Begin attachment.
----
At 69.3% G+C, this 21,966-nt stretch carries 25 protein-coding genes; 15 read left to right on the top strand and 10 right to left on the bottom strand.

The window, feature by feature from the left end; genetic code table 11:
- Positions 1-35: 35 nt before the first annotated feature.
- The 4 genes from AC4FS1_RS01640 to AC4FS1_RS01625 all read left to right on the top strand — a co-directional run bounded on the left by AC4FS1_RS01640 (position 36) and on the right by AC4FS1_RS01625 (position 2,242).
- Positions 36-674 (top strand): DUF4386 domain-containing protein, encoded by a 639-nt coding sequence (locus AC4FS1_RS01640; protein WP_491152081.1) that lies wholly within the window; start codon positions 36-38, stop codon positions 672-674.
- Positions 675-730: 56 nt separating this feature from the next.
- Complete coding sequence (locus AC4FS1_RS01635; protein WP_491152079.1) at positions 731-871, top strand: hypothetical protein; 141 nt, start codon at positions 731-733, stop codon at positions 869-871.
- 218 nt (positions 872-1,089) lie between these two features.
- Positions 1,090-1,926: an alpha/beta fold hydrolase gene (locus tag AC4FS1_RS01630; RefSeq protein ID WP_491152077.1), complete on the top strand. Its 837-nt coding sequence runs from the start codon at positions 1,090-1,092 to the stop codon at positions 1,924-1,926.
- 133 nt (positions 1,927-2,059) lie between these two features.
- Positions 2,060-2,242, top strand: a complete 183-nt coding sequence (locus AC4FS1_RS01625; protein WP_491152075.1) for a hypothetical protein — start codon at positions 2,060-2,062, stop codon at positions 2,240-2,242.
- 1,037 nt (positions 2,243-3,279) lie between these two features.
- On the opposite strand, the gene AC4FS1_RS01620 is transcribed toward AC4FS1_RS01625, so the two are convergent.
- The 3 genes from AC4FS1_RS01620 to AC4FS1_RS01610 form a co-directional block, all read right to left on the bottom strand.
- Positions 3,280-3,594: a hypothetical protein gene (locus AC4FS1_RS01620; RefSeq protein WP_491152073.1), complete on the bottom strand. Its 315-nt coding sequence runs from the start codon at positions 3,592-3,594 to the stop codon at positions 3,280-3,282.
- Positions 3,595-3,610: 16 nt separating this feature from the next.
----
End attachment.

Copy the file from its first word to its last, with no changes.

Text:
At 69.3% G+C, this 21,966-nt stretch carries 25 protein-coding genes; 15 read left to right on the top strand and 10 right to left on the bottom strand.

The window, feature by feature from the left end; genetic code table 11:
- Positions 1-35: 35 nt before the first annotated feature.
- The 4 genes from AC4FS1_RS01640 to AC4FS1_RS01625 all read left to right on the top strand — a co-directional run bounded on the left by AC4FS1_RS01640 (position 36) and on the right by AC4FS1_RS01625 (position 2,242).
- Positions 36-674 (top strand): DUF4386 domain-containing protein, encoded by a 639-nt coding sequence (locus AC4FS1_RS01640; protein WP_491152081.1) that lies wholly within the window; start codon positions 36-38, stop codon positions 672-674.
- Positions 675-730: 56 nt separating this feature from the next.
- Complete coding sequence (locus AC4FS1_RS01635; protein WP_491152079.1) at positions 731-871, top strand: hypothetical protein; 141 nt, start codon at positions 731-733, stop codon at positions 869-871.
- 218 nt (positions 872-1,089) lie between these two features.
- Positions 1,090-1,926: an alpha/beta fold hydrolase gene (locus tag AC4FS1_RS01630; RefSeq protein ID WP_491152077.1), complete on the top strand. Its 837-nt coding sequence runs from the start codon at positions 1,090-1,092 to the stop codon at positions 1,924-1,926.
- 133 nt (positions 1,927-2,059) lie between these two features.
- Positions 2,060-2,242, top strand: a complete 183-nt coding sequence (locus AC4FS1_RS01625; protein WP_491152075.1) for a hypothetical protein — start codon at positions 2,060-2,062, stop codon at positions 2,240-2,242.
- 1,037 nt (positions 2,243-3,279) lie between these two features.
- On the opposite strand, the gene AC4FS1_RS01620 is transcribed toward AC4FS1_RS01625, so the two are convergent.
- The 3 genes from AC4FS1_RS01620 to AC4FS1_RS01610 form a co-directional block, all read right to left on the bottom strand.
- Positions 3,280-3,594: a hypothetical protein gene (locus AC4FS1_RS01620; RefSeq protein WP_491152073.1), complete on the bottom strand. Its 315-nt coding sequence runs from the start codon at positions 3,592-3,594 to the stop codon at positions 3,280-3,282.
- Positions 3,595-3,610: 16 nt separating this feature from the next.